how about sending a message to everyone telling them that "giving the indicator, doesn't give you the right to immediately switch lanes"? those can reduce fatalities by 100%

HAA 8 years ago

Reducing the speed limit does not reduce the number of accidents or fatality rates. Having careful and stricter laws in obtaining drivers licenses is known to be the basic to reducing accidents and ensuring the people who are issued licenses know how to drive and are disciplined in maneuvering and changing lanes. Germany with the lowest accident / fatality rate in the world is a perfect example where there are no speed limits on the highway but yet lowest accidents in the world. The driving test and fines imposed to all drivers in Germany should be applied here. Simple

KIC 8 years ago

If they want to truly reduce speeding, they should just install cameras that monitor all cars' speed from one point to the next, rather than install a camera every 500 metres which disrupts traffic as people keep slamming on their brakes when they approach them.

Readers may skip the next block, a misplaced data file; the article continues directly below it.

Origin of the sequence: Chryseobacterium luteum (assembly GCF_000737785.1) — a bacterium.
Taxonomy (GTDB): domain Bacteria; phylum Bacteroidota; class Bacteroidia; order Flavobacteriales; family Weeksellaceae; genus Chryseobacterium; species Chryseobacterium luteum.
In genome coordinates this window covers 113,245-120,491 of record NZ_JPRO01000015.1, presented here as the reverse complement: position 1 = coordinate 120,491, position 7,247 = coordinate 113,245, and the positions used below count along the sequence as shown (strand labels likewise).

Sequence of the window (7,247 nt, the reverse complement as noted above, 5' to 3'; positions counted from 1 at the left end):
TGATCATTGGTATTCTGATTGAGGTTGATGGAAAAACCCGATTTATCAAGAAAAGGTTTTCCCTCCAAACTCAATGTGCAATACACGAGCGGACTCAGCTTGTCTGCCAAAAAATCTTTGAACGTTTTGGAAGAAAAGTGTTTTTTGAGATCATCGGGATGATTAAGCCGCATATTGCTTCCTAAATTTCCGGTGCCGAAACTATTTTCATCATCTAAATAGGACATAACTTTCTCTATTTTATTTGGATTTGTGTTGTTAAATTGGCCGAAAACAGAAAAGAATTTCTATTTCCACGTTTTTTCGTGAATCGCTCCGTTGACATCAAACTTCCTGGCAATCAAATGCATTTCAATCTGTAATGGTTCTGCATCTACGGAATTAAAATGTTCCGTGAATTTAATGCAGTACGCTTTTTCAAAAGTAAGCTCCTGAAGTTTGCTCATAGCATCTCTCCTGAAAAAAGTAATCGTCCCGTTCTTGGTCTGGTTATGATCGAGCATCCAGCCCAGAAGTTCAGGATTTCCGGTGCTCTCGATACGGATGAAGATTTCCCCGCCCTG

Also, speed will never be the sole factor of accidents. Its pure carelessness, lack of observation and the disgusting arrogance of drivers that causes accidents. Its the ones who think they don't have to queue for a junction or turnoff, rather pull in at the last minute causing other drivers to brake/swerve, etc.

Its also tailgaters who think its fine to drive 6 inches from the car in front- especially if you're a minivan. Countless times we've seen serious accidents, deaths and injuries as a result of a vehicles tyre bursting and someone behind smashing into them because they haven't left any braking distance.

Do they even teach people about blind spots here? Or do they think a quick glance in the mirror is enough?

Louie Tedesco 8 years ago